Statewide Initiatives May Affect MIS Departments of School and County Agencies

Standardization: Guidelines proposed for network infrastructure and budgeting.

Phil Branstetter, Riverside County Office of Education

Two statewide initiatives which are, or should be, of particular interest at this time to the technology community are the long-awaited RFA for building a statewide network infrastructure, and the progress toward a standardized accounting code structure. Each of these initiatives is supported by the California Department of Education and has high visibility. Either or both of them could have significant impact (positively and negatively) on district and county office technology planning.

The RFA is a grant of $600,000 from ECTL administered by the Orange County Department of Education on behalf of CDE. The grant process will identify a lead LEA (school district or COE) to partner with other educational agencies (K-12, higher education, consortiums, non-profits, etc.) and private industry to implement a statewide networking plan supporting Internet access, information services, and "educational content" data servers according to the guidelines and parameters described. The RFA has been released and responses are due to OCDE by May 22, 1995.

COEs have basically banded together under the CCSESA (California County Superintendent's Education Services Association) umbrella to respond in unity to the RFA with a statewide plan emphasizing coordinated regionalized services based on the county regions--which coincidentally neatly correspond to LATA boundaries in California. Skip Sharp (San Diego County Office of Education) is the chair of the Telecommunications/ Technology Task Force's sub-committee charged with developing the CCSESA response. The Telecommunications/Technology survey recently distributed to COEs by the Task Force (again a sub-committee effort, in this case chaired by Kathleen Barfield) will be used as a primary source to identify the state of readiness of individual COEs to participate in the network infrastructure. Ultimately this RFA could be the first step in sanctioning a common communications vehicle for assimilation and transmission of data for a variety of applications for both instructional and administrative purposes. It will be interesting to see what, if any, consortiums other than CCSESA forward RFA responses and how the statewide information server and connectivity strategy evolves.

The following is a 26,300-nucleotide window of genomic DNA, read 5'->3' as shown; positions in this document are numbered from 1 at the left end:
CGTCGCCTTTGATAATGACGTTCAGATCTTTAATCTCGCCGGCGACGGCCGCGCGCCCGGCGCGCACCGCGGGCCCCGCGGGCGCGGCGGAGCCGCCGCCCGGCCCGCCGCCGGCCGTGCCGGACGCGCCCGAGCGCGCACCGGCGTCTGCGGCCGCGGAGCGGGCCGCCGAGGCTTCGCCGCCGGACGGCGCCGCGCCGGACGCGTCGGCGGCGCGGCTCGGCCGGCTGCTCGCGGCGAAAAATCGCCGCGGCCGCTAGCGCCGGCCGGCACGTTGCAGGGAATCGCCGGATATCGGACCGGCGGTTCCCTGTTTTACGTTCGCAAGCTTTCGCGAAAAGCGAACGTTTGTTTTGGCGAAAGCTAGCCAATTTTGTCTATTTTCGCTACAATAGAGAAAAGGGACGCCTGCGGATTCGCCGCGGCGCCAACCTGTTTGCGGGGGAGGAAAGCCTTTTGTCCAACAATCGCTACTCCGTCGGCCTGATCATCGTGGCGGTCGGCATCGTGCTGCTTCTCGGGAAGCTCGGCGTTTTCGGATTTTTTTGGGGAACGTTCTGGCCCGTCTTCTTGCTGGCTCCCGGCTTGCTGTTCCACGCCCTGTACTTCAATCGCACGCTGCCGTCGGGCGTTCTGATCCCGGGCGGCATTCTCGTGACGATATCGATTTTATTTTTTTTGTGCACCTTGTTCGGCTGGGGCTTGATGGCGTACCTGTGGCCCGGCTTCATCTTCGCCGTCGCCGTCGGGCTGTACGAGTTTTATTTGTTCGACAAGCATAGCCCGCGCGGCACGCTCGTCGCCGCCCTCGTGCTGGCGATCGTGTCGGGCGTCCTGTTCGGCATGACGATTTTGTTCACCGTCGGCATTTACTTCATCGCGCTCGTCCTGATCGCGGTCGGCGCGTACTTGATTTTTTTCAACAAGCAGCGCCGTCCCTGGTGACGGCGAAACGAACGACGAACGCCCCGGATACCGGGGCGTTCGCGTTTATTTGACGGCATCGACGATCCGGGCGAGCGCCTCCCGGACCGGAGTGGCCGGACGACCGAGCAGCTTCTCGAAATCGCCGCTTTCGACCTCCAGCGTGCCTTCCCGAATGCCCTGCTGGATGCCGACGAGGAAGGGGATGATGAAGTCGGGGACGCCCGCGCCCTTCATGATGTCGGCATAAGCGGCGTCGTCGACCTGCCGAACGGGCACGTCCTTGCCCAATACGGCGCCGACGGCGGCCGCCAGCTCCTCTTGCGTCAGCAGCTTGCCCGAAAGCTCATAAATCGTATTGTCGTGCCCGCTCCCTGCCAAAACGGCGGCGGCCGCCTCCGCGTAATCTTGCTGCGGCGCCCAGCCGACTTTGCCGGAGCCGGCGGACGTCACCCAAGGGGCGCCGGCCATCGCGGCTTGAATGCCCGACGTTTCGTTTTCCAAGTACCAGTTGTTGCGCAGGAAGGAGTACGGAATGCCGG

The second issue of note is the development of a standardized account code structure pursuant to SB 94. In a March 27, 1995, CDE memo we understand that a draft account code structure exists and a discussion phase is beginning. The proposed structure (see related article elsewhere in this issue) is based on Federal guidelines. This basis, implied from the beginning as a priority consideration, makes logical sense as a starting point. Ernst and Young conducted a survey to reasonably examine implications to LEAs of converting to the standardized account code structure proposal. The budget implications for a statewide implementation have been estimated to be as high as $15 million.

The standardized account code structure project is at a pause and review point. While it is not a foregone conclusion that the structure will be implemented, nor does a timeline exist, it is certainly a strong possibility that we will have a standardized account code structure for education in California by the year 2000. At this point CDE has complied with SB 94 by submitting a proposed structure to the Legislature. If implementation is mandated and funded, indications from CDE are that it would be over a period of years. Initially a few (2 or 3) COEs would pilot the conversion and results for a year. A second phase of volunteer COEs and districts would follow in a subsequent step to validate and build on the experience of the pilots, and then the plan for conversion (or cross-reference implementation) of remaining existing systems would be fully developed.

This is vaguely reminiscent of the minimum day attendance legislation in the sense of scope and impact on data processing. However, there is much more momentum for data standardization among systems in general today (it is an aggregate "cost of doing business" issue) and there's fundamental logic behind a standardized account code structure. CDE is also obviously aware of the practical issues, costs and general trauma associated with major changes such as this (particularly acute given the plethora of systems utilized in the state) as their approach to the requirements of SB 94 demonstrate. Now is the time to take a look at the draft. It's available either on the Goldmine server (FTP or on the FCMAT BBS, and evaluate the impact on your system and give CDE feedback. CEDPA will again present an update session, from CDE staff, on the progress of the standardized account code initiative at the fall CEDPA conference.